Broadcasting Act and on-Line Harms


Sir Douglas Barrett, QC, King’s Bench, 1692-1764, precursor of Canada’s broadcasting legal fraternity



I see that broadcasting lawyer Doug Barrett is suggesting we vote anything but Conservative because they threaten delay in the passage and implementation of the Broadcasting Act, as expressed in the late bill C10. If you care abut people’s freedom to communicate across the Internet without prior permission, I would suggest that you vote for anyone who comes closest to scrapping the Broadcasting Act, and while they are at it, dismantling the CRTC and starting again.

The issue is: do we need a Broadcasting Act? By which I mean, do we need a comprehensive scheme of state licensing of privileged speakers called broadcasters? Does the industrial model of a closed shop of privileged speakers make any sense at this stage? The Internet has been invented, and the broadcasting lawyers are upset that communications is being reformed without their say-so. Their business model is under threat, and their reaction has been to seek a vast expansion of regulatory authority in the CRTC by calling every transmission broadcasting that carries audio-visual messages. Then they propose to exempt private communications from the definition of “broadcasting”. Minions of Peter Grant, Janet Yale and Doug Barrett can count the packets and determine whether something is preponderantly  audio-visual or alpha numeric, and make legal distinctions accordingly.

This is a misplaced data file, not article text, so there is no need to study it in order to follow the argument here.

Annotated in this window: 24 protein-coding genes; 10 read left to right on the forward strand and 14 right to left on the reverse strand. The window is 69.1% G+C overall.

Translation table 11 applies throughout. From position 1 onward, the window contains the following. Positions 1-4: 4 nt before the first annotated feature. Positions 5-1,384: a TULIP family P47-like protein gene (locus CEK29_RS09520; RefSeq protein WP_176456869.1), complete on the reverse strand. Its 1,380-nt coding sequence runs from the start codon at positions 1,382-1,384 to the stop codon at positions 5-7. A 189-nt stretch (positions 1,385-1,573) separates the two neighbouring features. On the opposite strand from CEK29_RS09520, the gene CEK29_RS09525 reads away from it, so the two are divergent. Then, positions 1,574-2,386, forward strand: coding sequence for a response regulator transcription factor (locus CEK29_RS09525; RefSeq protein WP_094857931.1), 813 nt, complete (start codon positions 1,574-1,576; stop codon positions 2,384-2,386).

Sounds like a terrific employment for life plan for Canadian broadcasting lawyers.

The Internet Society Canada Chapter has been arguing for the converse approach. Treat everything as the Internet and by very great exception, where we still need a licensed system, maintain the licensed broadcasting regime. In my opinion we do not need a licensed system for anything except over the air signal transmitters, which was the original intention of the Broadcasting Act back in the 1930s when the idea still reflected reality.

C-10 was the triumph of a control ideology over the facts of the Internet. It came very close to enactment. The resolute opposition of the Internet Society Canada Chapter and many others succeeded, for a time, in holding back the rising tide of statist speech control

And the regulatory hubris it foresaw was as nothing compared to the on-line harms legislation that the Liberals are proposing. Unless you are a broadcasting lawyer, I see very little reason to favour the current government’s plans for crushing the Internet. Doubt me? Just read the consultation document.


PS The MacDonald Laurier Institute has published a thoughtful piece by Irene Berkowitz and Peter Menzies called “Back to the Future: How Canada can become a global leader in digital communications policy”. It presents the views I would like to see incorporated into Canadian communications policy. Given the current government’s ideas on communications, the chances of this happening are slightly better than zero.


To top